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Mod pod

By JANET RAASCH
Photos by James McCarthy

October 2014

Sleek, Euro-style cabinetry, and a clean black and white color scheme give the kitchen an ultra-modern look.

In the whole house remodel of a Fox Point 1960s contemporary, curves are used sparingly. "A strong emphasis on line and form — two essentials of good contemporary design — gives this particular style its energy," says Terri Schmidt, owner and director of design at DreamHouse/DreamKitchens, who headed up the project.

Open space and natural light make the interior of this Fox Point contemporary feel airy and expansive after a remodel by DreamHouse/DreamKitchens.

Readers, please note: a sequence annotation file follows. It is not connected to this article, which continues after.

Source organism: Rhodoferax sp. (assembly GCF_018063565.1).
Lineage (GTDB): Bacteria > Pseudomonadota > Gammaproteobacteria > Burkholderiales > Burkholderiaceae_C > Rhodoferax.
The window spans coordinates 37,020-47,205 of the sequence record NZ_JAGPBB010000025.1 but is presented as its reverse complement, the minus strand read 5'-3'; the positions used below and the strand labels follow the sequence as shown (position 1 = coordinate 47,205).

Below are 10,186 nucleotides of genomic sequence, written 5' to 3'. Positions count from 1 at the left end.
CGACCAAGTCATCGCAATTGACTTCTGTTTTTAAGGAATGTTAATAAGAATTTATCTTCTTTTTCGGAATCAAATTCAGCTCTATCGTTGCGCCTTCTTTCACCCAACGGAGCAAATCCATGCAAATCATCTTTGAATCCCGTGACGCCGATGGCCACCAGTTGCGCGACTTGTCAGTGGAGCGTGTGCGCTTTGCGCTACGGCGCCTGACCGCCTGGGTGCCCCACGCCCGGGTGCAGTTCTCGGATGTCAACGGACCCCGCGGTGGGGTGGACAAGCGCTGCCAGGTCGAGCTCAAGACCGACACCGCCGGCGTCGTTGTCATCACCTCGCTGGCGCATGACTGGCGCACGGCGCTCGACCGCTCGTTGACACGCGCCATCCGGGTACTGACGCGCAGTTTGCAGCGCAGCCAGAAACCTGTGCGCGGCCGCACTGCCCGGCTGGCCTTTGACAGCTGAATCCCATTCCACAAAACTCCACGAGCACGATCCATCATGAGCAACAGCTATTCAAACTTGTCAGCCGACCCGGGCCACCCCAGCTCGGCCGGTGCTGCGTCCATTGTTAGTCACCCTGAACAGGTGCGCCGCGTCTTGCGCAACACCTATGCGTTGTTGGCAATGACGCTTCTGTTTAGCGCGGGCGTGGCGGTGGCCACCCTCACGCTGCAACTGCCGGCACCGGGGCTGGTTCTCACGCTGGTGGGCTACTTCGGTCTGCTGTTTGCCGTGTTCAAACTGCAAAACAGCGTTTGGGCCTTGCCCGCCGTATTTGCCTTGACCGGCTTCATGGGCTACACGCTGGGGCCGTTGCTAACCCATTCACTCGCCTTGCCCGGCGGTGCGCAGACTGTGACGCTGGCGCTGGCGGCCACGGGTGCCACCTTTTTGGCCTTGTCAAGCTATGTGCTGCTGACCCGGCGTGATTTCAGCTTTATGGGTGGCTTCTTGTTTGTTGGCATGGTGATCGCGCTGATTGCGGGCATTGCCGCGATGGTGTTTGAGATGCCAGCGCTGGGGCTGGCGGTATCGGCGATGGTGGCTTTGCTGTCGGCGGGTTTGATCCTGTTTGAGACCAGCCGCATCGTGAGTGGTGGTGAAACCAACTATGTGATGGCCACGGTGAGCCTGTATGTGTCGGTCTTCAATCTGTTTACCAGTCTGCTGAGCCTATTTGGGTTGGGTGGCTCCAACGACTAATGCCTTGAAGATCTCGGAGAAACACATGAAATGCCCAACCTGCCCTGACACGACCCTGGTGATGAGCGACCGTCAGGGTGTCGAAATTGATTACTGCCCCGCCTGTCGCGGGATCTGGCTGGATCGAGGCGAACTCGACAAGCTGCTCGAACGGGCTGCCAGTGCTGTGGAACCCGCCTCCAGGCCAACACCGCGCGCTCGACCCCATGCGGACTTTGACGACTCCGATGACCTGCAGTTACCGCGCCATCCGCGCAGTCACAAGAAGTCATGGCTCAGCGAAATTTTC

Driving the remodel was the homeowners’ desire to open up segmented rooms into one functional space. That included the kitchen, laundry room, office and back hallway. "I was able to incorporate curves into the design, but they had to be thought out carefully and create balance," Schmidt says.

A built-in desk and shelving are the essentials for the new home office.

An abundance of built-ins aids in functionality and plays into the clean design. "Because there isn’t any clutter, every piece has to count," Schmidt says. "In contemporary design, less is more: smooth profiles instead of ornamentation, a black-and-white color palette, lines, planes and angles."

The updates included nearly all of the rooms on the first floor, plus an upstairs family room and the bathrooms.

Schmidt advises working with a professional designer to coordinate the overall furniture and color schemes for a home project such as this one. "While you want your update to feel brand new, you want to be sure it ties in with the existing style of the home and creates a continuous aesthetic flow throughout," she says.

 













 


This story ran in the October 2014 issue of: